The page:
Frequently Asked Questions

Following Q&A will teach you everything you wanted to know about batteries and how to optimize the usage.
No. Condensation could cause damage to your batteries. Avoid putting batteries under extreme temperatures at all times.
The capacity of batteries is indicated as XXXX mAh (milliampere/hour). If you insert this battery into an appliance which consumes 100 milliampere current continuously, the operating time of the appliance will be around 20 hours mathematically.
Batteries are classified according to IEC classification standards: LR03 is equal to AAA, but in another standard.
Never charge Ni-MH batteries with a Ni-Cd charger. There are significant differences in charging conditions between those two types of batteries.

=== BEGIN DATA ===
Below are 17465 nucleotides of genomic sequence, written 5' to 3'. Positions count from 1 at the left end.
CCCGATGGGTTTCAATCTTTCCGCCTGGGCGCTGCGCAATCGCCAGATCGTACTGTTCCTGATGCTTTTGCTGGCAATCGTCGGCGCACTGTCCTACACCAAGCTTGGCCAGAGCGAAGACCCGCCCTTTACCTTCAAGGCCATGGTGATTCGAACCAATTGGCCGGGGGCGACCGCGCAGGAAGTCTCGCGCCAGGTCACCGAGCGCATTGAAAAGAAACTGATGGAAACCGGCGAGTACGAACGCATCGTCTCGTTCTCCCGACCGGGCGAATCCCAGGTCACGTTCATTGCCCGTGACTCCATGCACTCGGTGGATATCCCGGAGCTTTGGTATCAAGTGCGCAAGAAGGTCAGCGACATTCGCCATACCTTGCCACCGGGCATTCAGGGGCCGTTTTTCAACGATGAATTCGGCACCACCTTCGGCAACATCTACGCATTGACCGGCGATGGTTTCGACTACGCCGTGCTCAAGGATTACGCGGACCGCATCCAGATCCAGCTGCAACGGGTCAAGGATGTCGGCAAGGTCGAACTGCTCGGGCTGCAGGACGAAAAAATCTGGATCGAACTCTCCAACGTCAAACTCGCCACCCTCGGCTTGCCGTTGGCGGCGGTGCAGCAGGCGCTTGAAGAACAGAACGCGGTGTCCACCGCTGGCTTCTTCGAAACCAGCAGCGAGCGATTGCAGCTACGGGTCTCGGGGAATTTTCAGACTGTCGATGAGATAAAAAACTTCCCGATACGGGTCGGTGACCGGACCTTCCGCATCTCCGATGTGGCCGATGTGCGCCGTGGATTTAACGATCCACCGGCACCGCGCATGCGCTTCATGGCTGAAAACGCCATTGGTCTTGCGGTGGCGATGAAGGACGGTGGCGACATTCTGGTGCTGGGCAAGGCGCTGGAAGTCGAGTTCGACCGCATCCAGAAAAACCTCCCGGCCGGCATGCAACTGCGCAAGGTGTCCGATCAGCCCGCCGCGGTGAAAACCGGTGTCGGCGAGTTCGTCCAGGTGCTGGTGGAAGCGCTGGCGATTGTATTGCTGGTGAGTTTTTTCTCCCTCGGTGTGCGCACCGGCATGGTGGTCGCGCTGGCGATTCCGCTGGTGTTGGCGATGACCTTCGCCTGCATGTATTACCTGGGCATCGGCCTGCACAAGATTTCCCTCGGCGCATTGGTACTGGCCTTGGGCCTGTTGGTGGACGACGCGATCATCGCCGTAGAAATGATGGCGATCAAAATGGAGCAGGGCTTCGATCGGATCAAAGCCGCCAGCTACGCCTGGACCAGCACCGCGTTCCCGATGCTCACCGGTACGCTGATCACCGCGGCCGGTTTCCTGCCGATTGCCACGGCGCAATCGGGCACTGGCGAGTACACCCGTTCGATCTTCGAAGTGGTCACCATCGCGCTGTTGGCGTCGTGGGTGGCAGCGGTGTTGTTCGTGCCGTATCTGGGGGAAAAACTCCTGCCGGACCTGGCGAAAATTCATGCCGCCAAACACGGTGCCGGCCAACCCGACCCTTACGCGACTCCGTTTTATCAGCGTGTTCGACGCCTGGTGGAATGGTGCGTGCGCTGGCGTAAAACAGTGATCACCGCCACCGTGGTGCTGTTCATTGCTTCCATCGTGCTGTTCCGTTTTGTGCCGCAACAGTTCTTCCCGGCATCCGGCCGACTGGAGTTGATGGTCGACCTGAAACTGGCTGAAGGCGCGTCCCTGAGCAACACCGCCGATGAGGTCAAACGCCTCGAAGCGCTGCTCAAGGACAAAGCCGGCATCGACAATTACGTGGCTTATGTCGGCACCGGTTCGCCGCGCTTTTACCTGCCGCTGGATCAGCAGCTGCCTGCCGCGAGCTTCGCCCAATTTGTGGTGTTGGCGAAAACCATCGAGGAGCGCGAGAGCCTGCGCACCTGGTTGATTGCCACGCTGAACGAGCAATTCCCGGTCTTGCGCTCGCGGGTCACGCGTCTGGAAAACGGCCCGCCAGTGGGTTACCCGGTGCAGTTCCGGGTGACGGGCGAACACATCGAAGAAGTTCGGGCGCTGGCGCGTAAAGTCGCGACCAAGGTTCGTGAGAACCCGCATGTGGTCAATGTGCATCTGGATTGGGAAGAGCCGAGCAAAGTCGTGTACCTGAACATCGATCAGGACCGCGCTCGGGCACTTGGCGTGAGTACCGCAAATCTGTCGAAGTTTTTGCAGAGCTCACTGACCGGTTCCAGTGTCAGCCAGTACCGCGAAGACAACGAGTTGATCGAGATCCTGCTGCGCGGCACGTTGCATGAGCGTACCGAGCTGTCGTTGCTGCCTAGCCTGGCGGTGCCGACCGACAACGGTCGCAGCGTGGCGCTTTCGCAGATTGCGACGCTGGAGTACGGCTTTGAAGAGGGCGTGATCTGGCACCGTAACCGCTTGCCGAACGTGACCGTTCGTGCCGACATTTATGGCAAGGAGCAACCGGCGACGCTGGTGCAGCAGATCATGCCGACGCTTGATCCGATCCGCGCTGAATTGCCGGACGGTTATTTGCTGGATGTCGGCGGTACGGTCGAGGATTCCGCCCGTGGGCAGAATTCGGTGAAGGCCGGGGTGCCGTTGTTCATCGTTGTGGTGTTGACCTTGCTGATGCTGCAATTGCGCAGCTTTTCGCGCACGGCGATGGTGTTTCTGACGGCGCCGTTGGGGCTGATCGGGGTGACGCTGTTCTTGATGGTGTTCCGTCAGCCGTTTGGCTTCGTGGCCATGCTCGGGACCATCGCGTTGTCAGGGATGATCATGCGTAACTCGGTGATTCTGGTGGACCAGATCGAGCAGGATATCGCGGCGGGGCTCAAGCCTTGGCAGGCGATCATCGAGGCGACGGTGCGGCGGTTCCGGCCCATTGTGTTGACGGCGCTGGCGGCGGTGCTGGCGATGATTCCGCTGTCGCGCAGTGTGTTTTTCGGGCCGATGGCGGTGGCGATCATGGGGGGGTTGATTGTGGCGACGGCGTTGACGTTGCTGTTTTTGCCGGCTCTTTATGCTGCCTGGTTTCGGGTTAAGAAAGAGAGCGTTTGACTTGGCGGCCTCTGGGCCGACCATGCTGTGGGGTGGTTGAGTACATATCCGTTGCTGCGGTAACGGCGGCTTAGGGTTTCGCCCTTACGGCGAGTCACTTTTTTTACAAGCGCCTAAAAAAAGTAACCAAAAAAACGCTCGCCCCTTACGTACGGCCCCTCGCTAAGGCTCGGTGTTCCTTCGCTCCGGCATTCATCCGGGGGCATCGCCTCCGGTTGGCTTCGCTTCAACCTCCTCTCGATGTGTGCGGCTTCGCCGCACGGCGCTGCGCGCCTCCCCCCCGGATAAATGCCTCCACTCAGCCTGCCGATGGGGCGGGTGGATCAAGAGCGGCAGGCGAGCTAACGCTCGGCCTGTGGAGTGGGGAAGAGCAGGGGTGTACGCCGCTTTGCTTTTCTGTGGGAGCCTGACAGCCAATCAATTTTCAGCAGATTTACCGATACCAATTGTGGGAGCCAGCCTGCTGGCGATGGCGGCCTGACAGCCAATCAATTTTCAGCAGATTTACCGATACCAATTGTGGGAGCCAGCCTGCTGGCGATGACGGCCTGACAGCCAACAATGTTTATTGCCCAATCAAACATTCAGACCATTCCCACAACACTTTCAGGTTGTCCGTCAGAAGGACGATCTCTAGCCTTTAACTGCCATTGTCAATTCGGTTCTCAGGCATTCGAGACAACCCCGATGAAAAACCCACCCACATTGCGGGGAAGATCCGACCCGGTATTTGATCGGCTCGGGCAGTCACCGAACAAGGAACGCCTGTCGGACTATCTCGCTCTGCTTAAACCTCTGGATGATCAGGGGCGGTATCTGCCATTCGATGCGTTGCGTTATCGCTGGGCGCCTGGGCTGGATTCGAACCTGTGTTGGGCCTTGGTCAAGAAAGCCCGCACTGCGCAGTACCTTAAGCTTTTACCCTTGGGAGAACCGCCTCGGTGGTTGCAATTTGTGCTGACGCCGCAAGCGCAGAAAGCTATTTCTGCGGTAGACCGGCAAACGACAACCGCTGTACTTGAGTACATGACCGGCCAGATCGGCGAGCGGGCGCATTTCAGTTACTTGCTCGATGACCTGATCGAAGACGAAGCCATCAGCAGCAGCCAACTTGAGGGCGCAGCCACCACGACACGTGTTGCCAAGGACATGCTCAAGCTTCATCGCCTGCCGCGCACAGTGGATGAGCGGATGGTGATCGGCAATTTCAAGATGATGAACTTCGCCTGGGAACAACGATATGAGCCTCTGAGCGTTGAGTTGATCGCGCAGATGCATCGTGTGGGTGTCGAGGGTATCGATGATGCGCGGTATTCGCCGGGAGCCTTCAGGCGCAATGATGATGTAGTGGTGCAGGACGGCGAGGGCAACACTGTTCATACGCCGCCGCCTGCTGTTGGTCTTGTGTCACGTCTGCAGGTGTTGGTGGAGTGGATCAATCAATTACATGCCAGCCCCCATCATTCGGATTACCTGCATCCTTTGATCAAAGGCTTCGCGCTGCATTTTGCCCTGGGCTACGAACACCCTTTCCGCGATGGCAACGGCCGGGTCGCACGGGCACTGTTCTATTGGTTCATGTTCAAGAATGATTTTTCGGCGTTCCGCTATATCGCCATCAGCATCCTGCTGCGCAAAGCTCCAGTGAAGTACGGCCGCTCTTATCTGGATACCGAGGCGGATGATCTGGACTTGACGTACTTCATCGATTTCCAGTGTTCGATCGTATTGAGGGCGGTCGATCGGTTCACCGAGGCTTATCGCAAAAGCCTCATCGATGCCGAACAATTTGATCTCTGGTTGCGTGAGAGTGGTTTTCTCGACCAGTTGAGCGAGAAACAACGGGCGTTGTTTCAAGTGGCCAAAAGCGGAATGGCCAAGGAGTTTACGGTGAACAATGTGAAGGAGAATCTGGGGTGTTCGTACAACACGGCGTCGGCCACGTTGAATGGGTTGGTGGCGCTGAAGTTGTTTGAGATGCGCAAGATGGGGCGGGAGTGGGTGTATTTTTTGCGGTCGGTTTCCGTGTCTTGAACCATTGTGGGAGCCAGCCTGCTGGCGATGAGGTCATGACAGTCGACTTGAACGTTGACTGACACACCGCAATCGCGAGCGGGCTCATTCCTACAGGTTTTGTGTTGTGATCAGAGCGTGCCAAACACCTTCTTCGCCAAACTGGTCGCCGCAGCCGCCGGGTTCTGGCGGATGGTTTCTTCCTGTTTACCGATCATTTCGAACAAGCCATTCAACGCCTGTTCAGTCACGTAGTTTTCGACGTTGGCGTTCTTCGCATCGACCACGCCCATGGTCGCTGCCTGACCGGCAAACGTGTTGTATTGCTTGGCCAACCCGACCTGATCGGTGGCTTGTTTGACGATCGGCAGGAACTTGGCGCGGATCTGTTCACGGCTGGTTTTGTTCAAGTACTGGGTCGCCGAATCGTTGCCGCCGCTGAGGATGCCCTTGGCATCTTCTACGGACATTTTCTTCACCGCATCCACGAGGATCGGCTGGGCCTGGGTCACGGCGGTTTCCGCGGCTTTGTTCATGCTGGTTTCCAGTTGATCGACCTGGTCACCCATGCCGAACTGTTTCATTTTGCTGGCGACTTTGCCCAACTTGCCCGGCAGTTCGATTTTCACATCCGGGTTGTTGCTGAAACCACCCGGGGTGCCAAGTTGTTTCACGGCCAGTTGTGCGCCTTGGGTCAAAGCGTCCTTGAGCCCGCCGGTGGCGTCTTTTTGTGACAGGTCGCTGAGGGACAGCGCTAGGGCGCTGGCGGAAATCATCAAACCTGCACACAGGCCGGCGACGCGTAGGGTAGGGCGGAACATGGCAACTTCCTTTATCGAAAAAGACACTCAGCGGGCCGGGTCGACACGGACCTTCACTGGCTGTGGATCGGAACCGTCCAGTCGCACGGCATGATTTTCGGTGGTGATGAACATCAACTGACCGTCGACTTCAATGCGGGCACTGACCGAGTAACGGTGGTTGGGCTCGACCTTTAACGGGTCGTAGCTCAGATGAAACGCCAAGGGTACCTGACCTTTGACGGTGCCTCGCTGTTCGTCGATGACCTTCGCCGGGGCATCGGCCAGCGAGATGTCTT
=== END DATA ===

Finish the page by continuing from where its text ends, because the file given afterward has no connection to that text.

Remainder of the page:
In appliances without a charging function, yes. In appliances that do have a charging function, be sure to check whether the function was specifically designed for Ni-MH. If not, it’s best not to use Ni-MH batteries.
Expiry date indicates how long the battery will function properly according to industry standards.
Change the batteries as soon as the device starts malfunctioning. Remove the batteries if you plan on not using the device for a longer period of time.
Whereas some heat is normal, unusually hot batteries could be caused by over-discharging or short-circuiting. In such case, remove them from the device immediately.
As new energy flows into your battery, some heat is perfectly fine. If you notice the battery or charger becomes too hot to touch, cease the charging process immediately.
Mixing batteries causes an imbalance in the energy flow. Some batteries will overcompensate this by discharging faster than usual - greatly reducing their lifespan.